By an appeal, in this case, is to be understood the right of one department subsequently to decide, with effect, on the constitutionality of the act of another department, or to decide what is the true meaning of the constitution in the case. It is not to be understood of a formal and technical appeal—the removal of a cause from an inferior to a superior court by writ of error or in any other mode. If any other department has, agreeable to the provision of the constitution, the power and right to decide on the constitutionality of the act whether it be validwithin the meaning of that sacred instrument, the supreme lawto all the departments; and if in their opinion it be not valid within that meaning, to pronounce it a nullity, unconstitutional and void ; then it is a case in which there is an appeal in the sense intended.

Let us take a strong case. Suppose congress, the legislative department with the approbation of the President, the executive, to pass an act suspending the writ of habeas corpus, in a time of profound peace.

A person committed by process and under the government, applies to the Supreme Court for a writ of habeas corpus, on a proper case laid before the court.

The suspending act is offered as an objection to the granting of the writ, or to the liberation of the prisoner. Nevertheless, it being known to the court that no case had happened which, agreeable to the constitution could authorze a suspension of the writ, it would be not only the right, but the imperious duty of the court to pronounce judicially this act of the legislature to be unconstitutional and void. Nor is any executive act, in a similar case exempt from judicial cognizance. The court cannot evoke the case from the legislature or the executive.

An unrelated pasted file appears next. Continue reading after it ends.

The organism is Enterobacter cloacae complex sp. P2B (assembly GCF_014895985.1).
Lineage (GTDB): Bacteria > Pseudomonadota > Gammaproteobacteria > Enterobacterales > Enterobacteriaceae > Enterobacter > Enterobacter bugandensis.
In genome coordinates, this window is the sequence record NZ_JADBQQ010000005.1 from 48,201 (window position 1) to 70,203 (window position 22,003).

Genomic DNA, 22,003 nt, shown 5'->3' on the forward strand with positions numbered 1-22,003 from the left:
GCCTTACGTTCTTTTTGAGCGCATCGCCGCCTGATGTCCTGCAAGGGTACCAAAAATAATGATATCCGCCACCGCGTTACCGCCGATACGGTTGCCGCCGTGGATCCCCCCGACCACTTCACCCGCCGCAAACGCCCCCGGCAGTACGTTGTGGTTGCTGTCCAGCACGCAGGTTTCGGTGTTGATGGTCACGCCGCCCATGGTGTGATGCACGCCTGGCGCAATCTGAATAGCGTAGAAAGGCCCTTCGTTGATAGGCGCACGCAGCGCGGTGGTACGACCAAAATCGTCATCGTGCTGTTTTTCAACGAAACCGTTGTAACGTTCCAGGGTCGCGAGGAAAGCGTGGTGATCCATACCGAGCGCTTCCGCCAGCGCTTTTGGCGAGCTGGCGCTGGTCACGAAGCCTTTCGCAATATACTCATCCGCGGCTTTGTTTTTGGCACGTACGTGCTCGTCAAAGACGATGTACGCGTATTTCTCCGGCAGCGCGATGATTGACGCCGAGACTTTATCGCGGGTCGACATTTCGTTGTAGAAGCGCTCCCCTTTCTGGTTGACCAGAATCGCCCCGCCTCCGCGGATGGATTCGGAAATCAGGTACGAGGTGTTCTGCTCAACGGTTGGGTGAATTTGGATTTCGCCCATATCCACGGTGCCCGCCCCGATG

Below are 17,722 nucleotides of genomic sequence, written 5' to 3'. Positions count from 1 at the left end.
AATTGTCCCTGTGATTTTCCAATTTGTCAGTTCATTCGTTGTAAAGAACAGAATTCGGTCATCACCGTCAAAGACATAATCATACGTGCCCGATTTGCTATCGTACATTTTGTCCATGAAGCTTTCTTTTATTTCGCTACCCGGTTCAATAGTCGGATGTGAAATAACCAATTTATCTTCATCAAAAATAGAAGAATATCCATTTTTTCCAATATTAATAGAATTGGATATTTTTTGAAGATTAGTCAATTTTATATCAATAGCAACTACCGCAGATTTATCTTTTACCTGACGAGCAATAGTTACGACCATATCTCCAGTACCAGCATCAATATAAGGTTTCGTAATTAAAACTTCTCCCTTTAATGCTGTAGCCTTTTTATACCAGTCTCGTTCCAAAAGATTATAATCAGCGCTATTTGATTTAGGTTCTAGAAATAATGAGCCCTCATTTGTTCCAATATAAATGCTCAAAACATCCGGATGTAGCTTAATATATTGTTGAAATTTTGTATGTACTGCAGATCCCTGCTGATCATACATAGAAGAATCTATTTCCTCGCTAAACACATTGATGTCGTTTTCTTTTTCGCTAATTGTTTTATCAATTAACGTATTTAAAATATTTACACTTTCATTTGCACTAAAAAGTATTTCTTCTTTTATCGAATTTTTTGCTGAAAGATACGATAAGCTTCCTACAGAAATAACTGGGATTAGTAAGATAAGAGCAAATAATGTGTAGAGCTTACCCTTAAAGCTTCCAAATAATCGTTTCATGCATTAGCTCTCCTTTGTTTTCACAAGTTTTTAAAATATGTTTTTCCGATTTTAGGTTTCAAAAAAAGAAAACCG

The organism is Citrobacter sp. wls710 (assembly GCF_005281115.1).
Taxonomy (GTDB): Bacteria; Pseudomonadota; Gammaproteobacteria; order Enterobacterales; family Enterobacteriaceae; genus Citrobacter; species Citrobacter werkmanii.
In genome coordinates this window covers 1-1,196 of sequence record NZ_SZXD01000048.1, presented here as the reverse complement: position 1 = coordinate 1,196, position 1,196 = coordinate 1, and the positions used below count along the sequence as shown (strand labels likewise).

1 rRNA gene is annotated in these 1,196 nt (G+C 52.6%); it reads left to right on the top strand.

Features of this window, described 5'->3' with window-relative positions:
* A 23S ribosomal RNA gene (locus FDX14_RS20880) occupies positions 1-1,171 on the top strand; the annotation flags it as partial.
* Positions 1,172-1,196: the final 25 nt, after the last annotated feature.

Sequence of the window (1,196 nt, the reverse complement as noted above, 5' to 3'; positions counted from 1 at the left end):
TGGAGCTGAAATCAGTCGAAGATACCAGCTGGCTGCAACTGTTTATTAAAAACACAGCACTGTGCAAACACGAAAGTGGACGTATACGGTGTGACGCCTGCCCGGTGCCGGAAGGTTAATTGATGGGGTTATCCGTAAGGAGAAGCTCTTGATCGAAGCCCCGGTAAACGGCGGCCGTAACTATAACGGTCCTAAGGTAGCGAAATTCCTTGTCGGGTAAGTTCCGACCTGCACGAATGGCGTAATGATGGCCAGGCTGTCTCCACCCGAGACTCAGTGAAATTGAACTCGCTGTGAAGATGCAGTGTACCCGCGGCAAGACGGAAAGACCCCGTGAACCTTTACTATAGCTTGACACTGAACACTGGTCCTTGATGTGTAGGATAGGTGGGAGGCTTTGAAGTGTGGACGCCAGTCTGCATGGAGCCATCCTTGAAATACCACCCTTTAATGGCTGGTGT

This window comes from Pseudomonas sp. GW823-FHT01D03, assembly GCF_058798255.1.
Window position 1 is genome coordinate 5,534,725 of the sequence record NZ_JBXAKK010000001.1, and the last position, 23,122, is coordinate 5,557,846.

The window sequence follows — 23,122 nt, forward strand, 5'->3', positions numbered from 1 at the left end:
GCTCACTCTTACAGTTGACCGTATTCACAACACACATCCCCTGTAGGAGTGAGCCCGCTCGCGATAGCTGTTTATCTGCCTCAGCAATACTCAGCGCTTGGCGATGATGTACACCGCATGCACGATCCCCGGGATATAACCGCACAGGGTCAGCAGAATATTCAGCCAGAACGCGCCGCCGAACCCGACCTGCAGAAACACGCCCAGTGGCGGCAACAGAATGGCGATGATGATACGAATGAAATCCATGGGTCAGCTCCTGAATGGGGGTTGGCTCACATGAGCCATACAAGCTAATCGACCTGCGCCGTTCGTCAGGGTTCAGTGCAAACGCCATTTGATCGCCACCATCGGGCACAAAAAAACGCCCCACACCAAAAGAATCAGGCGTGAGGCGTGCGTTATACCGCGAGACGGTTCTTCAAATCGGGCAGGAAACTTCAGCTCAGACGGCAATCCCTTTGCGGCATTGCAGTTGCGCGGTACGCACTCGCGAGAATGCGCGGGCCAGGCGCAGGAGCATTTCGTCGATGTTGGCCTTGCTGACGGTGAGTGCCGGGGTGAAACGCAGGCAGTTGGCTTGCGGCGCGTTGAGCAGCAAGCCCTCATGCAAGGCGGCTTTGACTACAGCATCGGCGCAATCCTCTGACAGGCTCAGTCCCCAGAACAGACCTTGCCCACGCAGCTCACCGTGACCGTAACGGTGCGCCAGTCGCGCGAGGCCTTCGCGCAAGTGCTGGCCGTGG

They can decide upon it when, and only when it becomes a material point in a cause properly before them.

On an examination of the constitution, it will be found, that the judicial is the ultimate department, not merely in the arrangement there made, but in point of action from the nature of the powers and duties assigned to it. The judges,—the functionaries of that department, have no concurrent voice, or even advisary, in the acts or measures adopted by the other departments. None of the acts of congress, or measures of the executive, in any way come before the judiciary, until they have received the sanction of the department to which they belong, and have been put in exercise. The acts may thereafter in the course of administration, come before the judiciary,—the court, for decision. In all cases of a prosecution,

civil or criminal, for the infraction of a law, or unlawful opposition, the party prosecuted has a right, as well as any one who shall have commenced an action for an injury sustained in the execution of the law, to impeach its constitutional validity, and to claim the decision of the judges on that point. In making this decision the very nature of the duty forbids that the judges should be biassed by the previous decision of the legislature supposed to have been made in passing or determining on the act. They are bound by the rule of the constitution,—the supreme law only. But whether they decide for, or against its validity, that decision does not affect the constitutionality, or unconstitutionality of the act. It is an authoritative declaration only, for the government of themselves and others, of a fact already existing. This construction of the constitution furnishes the only efficient check on those departments of the government which are in a situation to usurp and exercise dangerous powers; while it serves to give a uniform and consistent direction to the acts of the whole, bringing all to the test of the constitution,—the true standard of political action, and the value of the test depends wholly on a steady and uniform interpretation.